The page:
If you’ve been in the WordPress community for some time, you’ve like been asked, what’s your WordPress origin story? I have been able to answer that, but had never completed that on my own WordPress profile until today. This post is part of the FromBlogsToBlocks campaign, a celebration of WordPress 20th anniversary.
My origins in WordPress
In 2006, I stumbled upon open-source software while teaching high school business, computer, and information technology. I was on the hunt for tools that could serve as an extension of my classroom. That’s when I discovered WordPress as the perfect solution for a blog for my students.
The four freedoms of open source, granted by the GPL, caught my attention and got me thinking about the potential of a new societal framework. As a teacher, it was crucial to have access to no-cost licenses for classroom use. On top of that, most of the software I used never let me peek at their code to study how they worked.
During my early years with WordPress, I found that documentation was pretty scarce. There were no handy five-minute installs back then! While I was comfortable teaching HTML and CSS, PHP was uncharted territory for me. I knew how to work with databases and write queries, but PHP code remained a mystery. It took me years to decipher the code and find helpful training materials. My initial challenge was registering sidebars to add widgets to a website using the Revolution theme, but soon, I became hooked on enhancing WordPress.
Contributing to WordPress
Fast forward to 2009, and I found myself attending two WordCamps. WordCamp Mid-Atlantic had just sold out of tickets, but I was eager to be there. I offered to volunteer at the event and ended up checking attendees in at the door, which turned out to be an amazing networking opportunity. A few months later, I attended WordCamp NYC, where I had the chance to chat with Matt Mullenweg.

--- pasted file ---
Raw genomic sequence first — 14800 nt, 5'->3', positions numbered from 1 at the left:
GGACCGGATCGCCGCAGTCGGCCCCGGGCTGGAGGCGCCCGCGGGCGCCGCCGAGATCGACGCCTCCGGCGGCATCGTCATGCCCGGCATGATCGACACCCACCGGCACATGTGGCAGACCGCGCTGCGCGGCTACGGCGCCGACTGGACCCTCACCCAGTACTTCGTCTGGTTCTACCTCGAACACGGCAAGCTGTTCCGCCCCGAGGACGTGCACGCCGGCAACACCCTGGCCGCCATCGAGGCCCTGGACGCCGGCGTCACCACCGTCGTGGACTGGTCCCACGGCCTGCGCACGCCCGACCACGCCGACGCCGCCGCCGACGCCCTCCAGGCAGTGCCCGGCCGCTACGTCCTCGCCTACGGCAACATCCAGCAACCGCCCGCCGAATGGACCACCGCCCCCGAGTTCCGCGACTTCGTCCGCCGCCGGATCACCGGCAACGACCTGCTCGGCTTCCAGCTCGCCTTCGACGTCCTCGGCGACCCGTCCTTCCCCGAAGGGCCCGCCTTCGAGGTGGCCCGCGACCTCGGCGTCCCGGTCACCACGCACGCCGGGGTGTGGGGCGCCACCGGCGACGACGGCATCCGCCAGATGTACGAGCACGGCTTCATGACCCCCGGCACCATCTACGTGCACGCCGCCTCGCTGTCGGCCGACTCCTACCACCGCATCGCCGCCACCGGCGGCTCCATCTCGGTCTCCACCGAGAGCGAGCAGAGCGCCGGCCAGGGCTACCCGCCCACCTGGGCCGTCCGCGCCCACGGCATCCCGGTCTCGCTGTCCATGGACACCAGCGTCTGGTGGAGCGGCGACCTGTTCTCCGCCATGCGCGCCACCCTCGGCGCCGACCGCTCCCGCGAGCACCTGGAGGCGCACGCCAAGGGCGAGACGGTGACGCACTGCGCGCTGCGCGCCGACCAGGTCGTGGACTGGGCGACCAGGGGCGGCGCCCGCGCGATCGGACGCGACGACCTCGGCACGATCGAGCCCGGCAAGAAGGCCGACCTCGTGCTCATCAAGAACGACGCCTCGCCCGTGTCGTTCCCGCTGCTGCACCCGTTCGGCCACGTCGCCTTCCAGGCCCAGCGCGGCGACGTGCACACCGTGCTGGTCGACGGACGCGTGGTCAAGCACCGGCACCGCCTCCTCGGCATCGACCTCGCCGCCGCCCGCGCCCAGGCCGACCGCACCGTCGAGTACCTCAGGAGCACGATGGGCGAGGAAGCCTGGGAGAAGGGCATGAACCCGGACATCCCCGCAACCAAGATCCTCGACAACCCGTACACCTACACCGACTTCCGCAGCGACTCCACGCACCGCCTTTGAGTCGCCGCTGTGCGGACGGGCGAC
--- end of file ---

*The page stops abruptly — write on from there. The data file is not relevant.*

In 2014, I was back at WordCamp NYC, this time participating in the contributor day. Although I felt intimidated by the discussions about the upcoming REST API, I decided to join the Marketing or Training teams. Having taught marketing as part of business education, I was torn but ultimately settled with the Training team. I learned how to keep attending meetings and began writing lesson plans on using post formats, later adding theme support and designs for developers. By 2015, I became a team rep.
Early in 2016, I had the fantastic opportunity to teach WordPress at a vocational career technical school for high school students. We built and modified websites, and students were assessed through projects and quizzes using WordPress as a learning management system (LMS). They learned to install plugins, rate and review them, and tweak the code to suit their needs. We also experimented with multiple themes.
Later, I joined The Events Calendar, working in support and marketing release communications. I managed the knowledgebase, product pages, and staff training on release changes. While creating technical documents, I got to test new features and report any bugs I found to the developers.
By 2022, I joined GoDaddy as a Developer Advocate. Now, my work involves contributing to Training and other teams, advocating for WordPress as open source software, sponsoring events, and communicating with developer-oriented customers and our internal developer staff.
WordPress origin story for the future
My WordPress journey has taken many twists and turns over the years, but it’s helped me acquire the skills I need for my current role. I’m passionate about onboarding contributors and supporting people at all skill levels in achieving their goals. Collaborating across teams and with friends around the globe is what makes it all worthwhile.